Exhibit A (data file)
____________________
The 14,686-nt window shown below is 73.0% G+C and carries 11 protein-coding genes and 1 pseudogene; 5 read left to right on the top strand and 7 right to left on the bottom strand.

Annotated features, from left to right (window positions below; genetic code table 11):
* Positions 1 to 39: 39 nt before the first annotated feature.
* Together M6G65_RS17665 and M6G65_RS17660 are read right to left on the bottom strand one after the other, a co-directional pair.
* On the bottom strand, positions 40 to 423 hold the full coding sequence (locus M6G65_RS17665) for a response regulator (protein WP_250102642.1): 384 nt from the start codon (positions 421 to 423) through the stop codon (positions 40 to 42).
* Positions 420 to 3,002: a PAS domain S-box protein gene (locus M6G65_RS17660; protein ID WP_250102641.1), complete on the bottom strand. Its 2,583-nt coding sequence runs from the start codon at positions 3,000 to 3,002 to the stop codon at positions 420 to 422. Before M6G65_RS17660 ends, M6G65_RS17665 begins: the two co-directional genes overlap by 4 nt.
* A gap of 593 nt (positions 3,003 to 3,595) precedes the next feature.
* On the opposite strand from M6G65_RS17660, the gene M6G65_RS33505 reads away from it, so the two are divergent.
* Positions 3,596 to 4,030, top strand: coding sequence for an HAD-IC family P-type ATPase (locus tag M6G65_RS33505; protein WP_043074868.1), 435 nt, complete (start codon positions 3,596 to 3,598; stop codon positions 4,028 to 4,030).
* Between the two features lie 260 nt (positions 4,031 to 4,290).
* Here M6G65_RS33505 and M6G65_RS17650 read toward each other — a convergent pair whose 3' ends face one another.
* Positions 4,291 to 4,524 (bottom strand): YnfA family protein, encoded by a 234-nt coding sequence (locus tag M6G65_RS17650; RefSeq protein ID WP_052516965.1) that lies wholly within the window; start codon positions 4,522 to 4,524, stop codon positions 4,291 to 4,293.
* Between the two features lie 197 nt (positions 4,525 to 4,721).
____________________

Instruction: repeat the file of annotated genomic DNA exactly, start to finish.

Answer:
The 14,686-nt window shown below is 73.0% G+C and carries 11 protein-coding genes and 1 pseudogene; 5 read left to right on the top strand and 7 right to left on the bottom strand.

Annotated features, from left to right (window positions below; genetic code table 11):
* Positions 1 to 39: 39 nt before the first annotated feature.
* Together M6G65_RS17665 and M6G65_RS17660 are read right to left on the bottom strand one after the other, a co-directional pair.
* On the bottom strand, positions 40 to 423 hold the full coding sequence (locus M6G65_RS17665) for a response regulator (protein WP_250102642.1): 384 nt from the start codon (positions 421 to 423) through the stop codon (positions 40 to 42).
* Positions 420 to 3,002: a PAS domain S-box protein gene (locus M6G65_RS17660; protein ID WP_250102641.1), complete on the bottom strand. Its 2,583-nt coding sequence runs from the start codon at positions 3,000 to 3,002 to the stop codon at positions 420 to 422. Before M6G65_RS17660 ends, M6G65_RS17665 begins: the two co-directional genes overlap by 4 nt.
* A gap of 593 nt (positions 3,003 to 3,595) precedes the next feature.
* On the opposite strand from M6G65_RS17660, the gene M6G65_RS33505 reads away from it, so the two are divergent.
* Positions 3,596 to 4,030, top strand: coding sequence for an HAD-IC family P-type ATPase (locus tag M6G65_RS33505; protein WP_043074868.1), 435 nt, complete (start codon positions 3,596 to 3,598; stop codon positions 4,028 to 4,030).
* Between the two features lie 260 nt (positions 4,031 to 4,290).
* Here M6G65_RS33505 and M6G65_RS17650 read toward each other — a convergent pair whose 3' ends face one another.
* Positions 4,291 to 4,524 (bottom strand): YnfA family protein, encoded by a 234-nt coding sequence (locus tag M6G65_RS17650; RefSeq protein ID WP_052516965.1) that lies wholly within the window; start codon positions 4,522 to 4,524, stop codon positions 4,291 to 4,293.
* Between the two features lie 197 nt (positions 4,525 to 4,721).